Airport Support Network
VOLUNTEER OF THE WEEK–DOUG KUHL
Although he is a relatively new AOPA Airport Support Network volunteer, Doug Kuhl has been active in getting involved in the local aviation community at Padgham Field (35D) in Allegan, Michigan. Kuhl is one of five pilots on the city airport advisory committee, along with the airport manager and the assistant city manager. The advisory committee has started the process of establishing short- and long-term goals for the airport. He has also been instrumental in helping to resurrect the local pilots group, the Allegan Area Pilots Association (AAPA), and serves as its secretary/treasurer.

To learn more about the Airport Support Network, visit AOPA�Online.
Quiz Me!
Here's a question asked by an AOPA member last week of our AOPA technical specialists. Test your knowledge.

Question: I am currently working on my CFI and in our syllabus it asks us to discuss HMR 175. We have not been able to find anything about it, or even what it is. Can you help?

Answer: HMR 175 refers to Hazardous Materials Regulations, Part 175. This is found in Title 49 of the Code of Federal Regulations. It deals with the transportation of hazardous materials (hazmat) by aircraft. You may access these rules on the Web site. More information on training programs and manual requirements for the air transportation of hazmat is found in Advisory Circular 121-21B which is available for download on AOPA Online.

Got a technical question for AOPA specialists? Call 800/872-2672 or e-mail to [email protected]. Send comments on our Quiz Me! questions to [email protected].

Coming Up In AOPA�Pilot
Fly the Raytheon Premier I, go barnstorming in a B-25, and learn about aircraft co-ownership, a good way to make flying affordable, in the July issue of AOPA Pilot. It will be mailed on Monday.
Picture Perfect

Jump to the AOPA Online Gallery to see the featured airplane of the day. Click on the link for details on how to capture wallpaper for your work area. See AOPA Online.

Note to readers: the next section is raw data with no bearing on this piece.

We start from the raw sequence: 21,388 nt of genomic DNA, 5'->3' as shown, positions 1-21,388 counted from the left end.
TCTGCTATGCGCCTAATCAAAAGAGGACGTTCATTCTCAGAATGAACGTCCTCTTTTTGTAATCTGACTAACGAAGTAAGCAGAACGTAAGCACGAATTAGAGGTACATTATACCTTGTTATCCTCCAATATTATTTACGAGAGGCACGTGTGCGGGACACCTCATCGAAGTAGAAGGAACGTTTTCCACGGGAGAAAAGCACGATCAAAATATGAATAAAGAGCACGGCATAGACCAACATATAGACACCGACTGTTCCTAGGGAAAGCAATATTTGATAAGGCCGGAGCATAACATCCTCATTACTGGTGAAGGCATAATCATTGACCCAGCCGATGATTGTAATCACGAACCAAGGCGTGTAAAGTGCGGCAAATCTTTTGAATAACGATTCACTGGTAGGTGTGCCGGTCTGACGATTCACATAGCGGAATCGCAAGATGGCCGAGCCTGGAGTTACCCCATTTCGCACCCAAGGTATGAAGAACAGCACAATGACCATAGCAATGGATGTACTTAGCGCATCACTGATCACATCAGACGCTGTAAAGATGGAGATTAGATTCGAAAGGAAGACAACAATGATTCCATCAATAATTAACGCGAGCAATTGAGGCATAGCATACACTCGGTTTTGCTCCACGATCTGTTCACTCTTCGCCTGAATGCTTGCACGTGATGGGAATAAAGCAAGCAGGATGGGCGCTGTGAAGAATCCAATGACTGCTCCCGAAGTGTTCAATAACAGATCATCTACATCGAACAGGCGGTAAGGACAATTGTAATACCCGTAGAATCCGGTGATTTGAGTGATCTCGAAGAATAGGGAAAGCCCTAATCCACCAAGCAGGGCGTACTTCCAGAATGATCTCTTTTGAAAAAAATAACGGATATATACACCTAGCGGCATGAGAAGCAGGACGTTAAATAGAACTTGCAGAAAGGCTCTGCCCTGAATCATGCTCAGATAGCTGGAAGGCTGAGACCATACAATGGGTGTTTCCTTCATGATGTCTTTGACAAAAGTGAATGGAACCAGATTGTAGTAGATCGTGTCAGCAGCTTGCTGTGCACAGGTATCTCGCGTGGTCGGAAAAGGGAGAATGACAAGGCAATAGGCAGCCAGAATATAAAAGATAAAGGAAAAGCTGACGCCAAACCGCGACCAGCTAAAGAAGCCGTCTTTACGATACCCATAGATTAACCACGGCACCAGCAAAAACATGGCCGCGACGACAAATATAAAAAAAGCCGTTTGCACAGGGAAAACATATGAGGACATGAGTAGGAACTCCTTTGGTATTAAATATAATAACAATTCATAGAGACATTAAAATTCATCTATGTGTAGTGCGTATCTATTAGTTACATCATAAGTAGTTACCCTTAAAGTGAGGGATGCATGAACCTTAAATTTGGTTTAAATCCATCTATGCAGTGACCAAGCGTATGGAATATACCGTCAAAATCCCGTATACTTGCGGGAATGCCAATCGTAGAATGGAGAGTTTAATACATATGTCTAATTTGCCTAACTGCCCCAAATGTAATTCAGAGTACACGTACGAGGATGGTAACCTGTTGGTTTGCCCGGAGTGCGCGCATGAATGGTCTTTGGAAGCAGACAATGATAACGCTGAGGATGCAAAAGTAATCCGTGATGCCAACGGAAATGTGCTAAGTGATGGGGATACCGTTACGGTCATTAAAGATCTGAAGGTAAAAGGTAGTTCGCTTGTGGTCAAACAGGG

What's New At AOPA�Online
If you're looking to save money on taxes, this guide is for you. An updated version of the Pilot's Guide to Taxes–Income, Personal Property, Sales, and Use is now on AOPA Online. The changes include information on two recent tax court cases relevant for those considering leasing aircraft through an FBO and possible "bonus" depreciation for aircraft purchases made between September 10, 2001, and September 11, 2004. See AOPA�Online.
Weekend Weather
See the current weather on AOPA�Online, provided by Meteorlogix.
ePilot Calendar
WEEKEND FLYING DESTINATIONS
Lock Haven, Pennsylvania. Sentimental Journey takes place June 19 through 23 at William T. Piper Memorial Airport (LHV). Return to Cub Heaven for this annual fly-in. Tours of the area, attractions, and the Piper Aviation Museum. Contact Doc Conway, 570/893-4200, or visit the Web site.

St. Louis, Missouri. The Gateway Eagles Eighth Annual Fly-in takes place June 22 at St. Louis Downtown Airport (CPS). Visit the Web site for more information.

San Carlos, California. The Vertical Challenge Helicopter Air Show takes place June 22 at San Carlos Airport (SQL). For more information, visit the Web site.

For more airport details, see AOPA's Airport Directory Online . For more events, see Aviation Calendar of Events

ASF FLIGHT INSTRUCTOR REFRESHER CLINICS
(All clinics start at 7:30 a.m.)
The next AOPA Air Safety Foundation Flight Instructor Refresher Clinics are scheduled in Las Vegas June 22 and 23. Clinics are scheduled in Minneapolis and Reston, Virginia, June 29 and 30. For the Flight Instructor Refresher Clinic schedule, see AOPA Online.

ASF PINCH-HITTER GROUND-SCHOOL COURSES
(Pinch-Hitter courses start at 9:30 a.m.)
The next Pinch-Hitter� Ground Schools will take place in Wilkes-Barre, Pennsylvania, on June 23 and Minneapolis on June 30. For more Pinch-Hitter courses, see AOPA Online.

ASF SAFETY SEMINARS
AOPA Air Safety Foundation Safety Seminars are scheduled in East Elmhurst, New York, June 24; Brookhaven, New York, June 25; Poughkeepsie, New York, June 26; and Randolph, New Jersey, June 27. The topics is single-pilot IFR, see AOPA�Online.

To make submissions to the calendar, visit AOPA Online. For comments on calendar items, e-mail [email protected].

Got news or questions? Send your comments to [email protected].

Changing your mailing or e-mail addresses? Do not reply to this automated message • click here to update.

To UNSUBSCRIBE: Do not reply to this automated message • click here. To SUBSCRIBE: visit AOPA Online.

Related Articles